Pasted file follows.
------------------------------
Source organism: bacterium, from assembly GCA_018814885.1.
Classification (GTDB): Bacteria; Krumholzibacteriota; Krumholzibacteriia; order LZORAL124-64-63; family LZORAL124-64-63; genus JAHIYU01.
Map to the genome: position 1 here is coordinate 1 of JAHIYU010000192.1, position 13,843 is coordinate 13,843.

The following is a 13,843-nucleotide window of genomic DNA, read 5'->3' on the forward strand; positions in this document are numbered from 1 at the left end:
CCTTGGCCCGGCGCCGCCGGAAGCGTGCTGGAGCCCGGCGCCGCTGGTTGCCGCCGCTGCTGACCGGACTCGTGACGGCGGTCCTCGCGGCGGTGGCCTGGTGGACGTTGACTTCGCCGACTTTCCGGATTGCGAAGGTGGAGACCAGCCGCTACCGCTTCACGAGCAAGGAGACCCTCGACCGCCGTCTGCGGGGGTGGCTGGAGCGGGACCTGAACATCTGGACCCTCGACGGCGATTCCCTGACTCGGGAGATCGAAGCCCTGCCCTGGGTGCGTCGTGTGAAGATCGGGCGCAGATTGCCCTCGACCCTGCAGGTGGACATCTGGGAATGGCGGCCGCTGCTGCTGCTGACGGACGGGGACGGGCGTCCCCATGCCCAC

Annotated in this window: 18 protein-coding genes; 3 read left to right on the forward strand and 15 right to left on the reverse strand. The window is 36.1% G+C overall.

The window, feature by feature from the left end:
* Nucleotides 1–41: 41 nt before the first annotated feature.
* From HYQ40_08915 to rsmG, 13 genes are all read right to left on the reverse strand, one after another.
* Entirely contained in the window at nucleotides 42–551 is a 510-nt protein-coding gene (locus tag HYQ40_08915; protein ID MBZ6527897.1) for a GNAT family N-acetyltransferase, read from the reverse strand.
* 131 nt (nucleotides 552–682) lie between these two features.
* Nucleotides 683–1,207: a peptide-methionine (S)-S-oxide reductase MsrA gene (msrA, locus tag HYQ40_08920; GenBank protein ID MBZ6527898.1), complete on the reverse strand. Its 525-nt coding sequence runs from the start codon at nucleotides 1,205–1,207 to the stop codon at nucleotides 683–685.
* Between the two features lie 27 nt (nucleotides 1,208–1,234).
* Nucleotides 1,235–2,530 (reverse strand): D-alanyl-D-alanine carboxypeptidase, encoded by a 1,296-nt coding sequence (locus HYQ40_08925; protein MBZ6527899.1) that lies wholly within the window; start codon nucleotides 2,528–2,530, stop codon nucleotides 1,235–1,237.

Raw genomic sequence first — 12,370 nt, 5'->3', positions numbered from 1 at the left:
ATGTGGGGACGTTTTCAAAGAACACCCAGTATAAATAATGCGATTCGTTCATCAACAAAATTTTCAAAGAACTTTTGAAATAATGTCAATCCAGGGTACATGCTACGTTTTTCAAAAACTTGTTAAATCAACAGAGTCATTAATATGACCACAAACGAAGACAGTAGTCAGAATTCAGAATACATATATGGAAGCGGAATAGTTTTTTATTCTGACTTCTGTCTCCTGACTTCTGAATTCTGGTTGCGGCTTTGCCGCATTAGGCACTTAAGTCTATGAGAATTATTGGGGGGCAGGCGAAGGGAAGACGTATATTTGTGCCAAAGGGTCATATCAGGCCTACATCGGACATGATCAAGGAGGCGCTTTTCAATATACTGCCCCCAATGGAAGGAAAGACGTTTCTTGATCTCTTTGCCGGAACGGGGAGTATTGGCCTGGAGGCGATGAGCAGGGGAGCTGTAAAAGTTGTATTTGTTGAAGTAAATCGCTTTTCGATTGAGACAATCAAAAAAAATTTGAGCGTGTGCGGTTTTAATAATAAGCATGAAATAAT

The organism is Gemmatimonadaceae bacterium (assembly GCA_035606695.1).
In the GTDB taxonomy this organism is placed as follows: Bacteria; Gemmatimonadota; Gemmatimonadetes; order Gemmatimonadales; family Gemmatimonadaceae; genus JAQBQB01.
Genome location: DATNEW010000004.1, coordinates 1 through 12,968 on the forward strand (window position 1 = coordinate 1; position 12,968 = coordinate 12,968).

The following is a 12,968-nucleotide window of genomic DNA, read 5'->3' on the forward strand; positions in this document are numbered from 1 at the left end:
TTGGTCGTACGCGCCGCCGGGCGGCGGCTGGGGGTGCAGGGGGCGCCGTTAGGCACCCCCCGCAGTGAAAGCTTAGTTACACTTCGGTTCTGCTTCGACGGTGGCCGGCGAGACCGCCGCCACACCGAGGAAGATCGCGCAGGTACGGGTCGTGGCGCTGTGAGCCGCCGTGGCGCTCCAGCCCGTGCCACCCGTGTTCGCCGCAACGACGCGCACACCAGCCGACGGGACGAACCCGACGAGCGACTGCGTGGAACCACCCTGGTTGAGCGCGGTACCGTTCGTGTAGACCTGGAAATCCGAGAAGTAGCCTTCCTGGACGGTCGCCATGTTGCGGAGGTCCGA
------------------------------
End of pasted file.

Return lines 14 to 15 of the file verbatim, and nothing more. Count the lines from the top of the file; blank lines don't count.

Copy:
* Nucleotides 1,235–2,530 (reverse strand): D-alanyl-D-alanine carboxypeptidase, encoded by a 1,296-nt coding sequence (locus HYQ40_08925; protein MBZ6527899.1) that lies wholly within the window; start codon nucleotides 2,528–2,530, stop codon nucleotides 1,235–1,237.

Raw genomic sequence first — 12,370 nt, 5'->3', positions numbered from 1 at the left: